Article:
AN interesting letter from Kilmallock from one J.G., whose full name I am not at liberty to publish.

“Dear Mr Keane,

I see by your writings that there are a lot of men in West Limerick looking for wives. I would ask you to send them on here to the Kilmallock and Charleville area where there are a lot of fine girls, girls moreover with very fine thighs training hard for Hot Pants. If you can show me anywhere girls with finer thighs than our girls I will retire. With the very high cost of living at the present time a girl who wants very little clothes would make a great wife for any man so send them along.

Sincerely, J.G.”

Money matters

A MOTHER-IN-LAW and daughter-in-law who didn’t get on ran or tried to run a shop between them. Then along came the decimals and the daughter-in-law declared that she would never get use of the new money.

“It would be hard for you,” said the mother-in-law “when you’re not used to the old money yet.”


GREAT news from Carrigkerry. A public telephone has been installed there, complete with new kiosk. The Minister has listened favourably to the parents’ request for a four-teacher school. A Council scheme of houses is to begin shortly in Carrig. The number of marriage engagements so far in 1971 has reached the record number of 12. By public demand this year’s Carrigkerry festival will run for three weeks.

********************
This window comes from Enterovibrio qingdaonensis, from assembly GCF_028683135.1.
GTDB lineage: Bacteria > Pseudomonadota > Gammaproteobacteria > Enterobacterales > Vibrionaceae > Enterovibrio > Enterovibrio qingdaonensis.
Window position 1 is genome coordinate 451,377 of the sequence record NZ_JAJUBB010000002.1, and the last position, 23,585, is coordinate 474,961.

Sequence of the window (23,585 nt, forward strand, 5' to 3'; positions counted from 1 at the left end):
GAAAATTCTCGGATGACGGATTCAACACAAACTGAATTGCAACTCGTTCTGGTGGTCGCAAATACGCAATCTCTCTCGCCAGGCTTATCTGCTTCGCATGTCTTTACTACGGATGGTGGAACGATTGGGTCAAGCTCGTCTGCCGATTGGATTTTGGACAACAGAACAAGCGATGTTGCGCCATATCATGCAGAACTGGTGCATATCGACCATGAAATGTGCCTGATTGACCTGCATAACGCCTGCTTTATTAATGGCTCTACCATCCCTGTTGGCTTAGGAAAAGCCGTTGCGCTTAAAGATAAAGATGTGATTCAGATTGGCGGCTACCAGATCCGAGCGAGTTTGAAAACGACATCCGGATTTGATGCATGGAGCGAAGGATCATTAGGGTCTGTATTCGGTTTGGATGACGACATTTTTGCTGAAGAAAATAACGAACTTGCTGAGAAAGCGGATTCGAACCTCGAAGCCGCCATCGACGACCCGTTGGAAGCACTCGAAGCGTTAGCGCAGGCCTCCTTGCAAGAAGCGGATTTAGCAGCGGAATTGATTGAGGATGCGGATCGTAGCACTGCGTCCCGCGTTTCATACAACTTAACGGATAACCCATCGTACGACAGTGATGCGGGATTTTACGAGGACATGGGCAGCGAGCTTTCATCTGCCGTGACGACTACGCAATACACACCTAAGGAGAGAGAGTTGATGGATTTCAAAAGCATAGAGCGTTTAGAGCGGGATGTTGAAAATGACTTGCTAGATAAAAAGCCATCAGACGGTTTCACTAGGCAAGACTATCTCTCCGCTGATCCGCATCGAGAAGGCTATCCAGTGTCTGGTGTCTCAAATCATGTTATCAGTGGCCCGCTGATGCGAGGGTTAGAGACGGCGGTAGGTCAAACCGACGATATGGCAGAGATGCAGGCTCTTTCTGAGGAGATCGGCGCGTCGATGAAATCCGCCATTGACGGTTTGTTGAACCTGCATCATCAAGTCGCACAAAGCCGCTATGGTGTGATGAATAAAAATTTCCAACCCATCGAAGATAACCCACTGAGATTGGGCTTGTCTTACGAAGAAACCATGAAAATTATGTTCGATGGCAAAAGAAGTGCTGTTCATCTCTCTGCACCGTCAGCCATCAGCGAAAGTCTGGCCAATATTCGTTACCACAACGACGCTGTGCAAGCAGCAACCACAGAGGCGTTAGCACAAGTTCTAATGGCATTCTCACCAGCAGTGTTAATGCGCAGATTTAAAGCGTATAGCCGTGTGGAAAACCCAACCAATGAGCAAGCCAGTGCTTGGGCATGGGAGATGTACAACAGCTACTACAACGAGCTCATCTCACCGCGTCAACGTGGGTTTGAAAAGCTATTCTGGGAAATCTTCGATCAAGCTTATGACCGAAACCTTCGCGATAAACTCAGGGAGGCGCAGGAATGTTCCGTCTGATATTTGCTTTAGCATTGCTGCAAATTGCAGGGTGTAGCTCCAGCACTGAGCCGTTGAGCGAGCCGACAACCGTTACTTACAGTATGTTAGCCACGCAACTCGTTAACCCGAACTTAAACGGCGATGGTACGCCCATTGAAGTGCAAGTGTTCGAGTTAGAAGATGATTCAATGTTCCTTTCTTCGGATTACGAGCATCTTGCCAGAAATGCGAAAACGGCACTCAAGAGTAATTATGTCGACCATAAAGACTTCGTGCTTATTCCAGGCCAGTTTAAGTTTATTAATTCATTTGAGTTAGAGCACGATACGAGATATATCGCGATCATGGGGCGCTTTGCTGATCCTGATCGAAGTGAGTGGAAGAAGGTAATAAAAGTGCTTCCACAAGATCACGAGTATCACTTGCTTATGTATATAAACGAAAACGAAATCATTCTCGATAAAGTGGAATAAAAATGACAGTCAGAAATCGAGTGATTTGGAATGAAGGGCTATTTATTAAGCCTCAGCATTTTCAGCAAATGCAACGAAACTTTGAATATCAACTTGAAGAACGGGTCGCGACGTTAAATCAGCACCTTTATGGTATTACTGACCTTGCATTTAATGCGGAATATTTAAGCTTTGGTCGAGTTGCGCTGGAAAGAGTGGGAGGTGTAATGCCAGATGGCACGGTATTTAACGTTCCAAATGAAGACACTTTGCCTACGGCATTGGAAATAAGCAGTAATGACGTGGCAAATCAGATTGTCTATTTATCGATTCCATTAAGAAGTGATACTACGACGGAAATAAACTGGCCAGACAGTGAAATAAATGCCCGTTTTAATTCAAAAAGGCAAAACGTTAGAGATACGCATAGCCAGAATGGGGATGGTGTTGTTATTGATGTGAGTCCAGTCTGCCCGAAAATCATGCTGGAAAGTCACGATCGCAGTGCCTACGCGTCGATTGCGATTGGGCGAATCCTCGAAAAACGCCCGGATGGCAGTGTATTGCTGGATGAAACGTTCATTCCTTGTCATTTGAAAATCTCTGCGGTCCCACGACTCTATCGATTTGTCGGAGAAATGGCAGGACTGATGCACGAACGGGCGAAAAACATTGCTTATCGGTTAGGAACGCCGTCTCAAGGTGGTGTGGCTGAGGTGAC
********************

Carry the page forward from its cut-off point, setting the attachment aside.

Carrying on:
Saturday night house-dancing is also very popular and these dances have been featured on Radio Eireann.

They are held in different houses all the time. Teas are served by the ladies’ social committee. By all accounts the female card players of Carrigkerry are the best in Munster. They know all the old tricks and some new ones that have yet to be revealed publicly.

According to my Carrigkerry correspondent, who is as reliable as Reuters, matchmaking is becoming big business in West Limerick. There are now four matchmakers operating there successfully. To quote my correspondent: “Like Confession it’s confidential.” Two farmers and one working man have secured wives recently through matchmaking.

Age no object

PATRICK AHERN of Glensharrold, Carrigkerry tells me that he cannot cope with the demand by all sections of the community for wives. Patrick is more or less regarded as the matchmaker-in-chief of the area.

“The demand for wives,” to quote Patrick, “exceeds the supply. Girls are not interested in marrying while farmers are setting their sights too high.”

According to Patrick Ahern they are now seeking nurses and teachers. There is also a great market for widows and apparently in this respect age counts no longer.Recently a man from Castletownbere cycled all the way in three stages in Carrigkerry. He was prepared to wait indefinitely provided a wife was forthcoming. There was a widow woman available but the Castletownbere man declined the offer.

He has since returned empty-handed to his home but he has signified that he will return again to Carrig at the first news of an available woman. Before he departed he made an interesting statement. Said he with a smile: “The age of the victim don’t matter.”


YESTERDAY I received a postcard on which was written one word in capitals, “Tournafulla.” After came a question mark. There was no more, no name signed, no anything. I wonder what lies behind it. We must wait and see.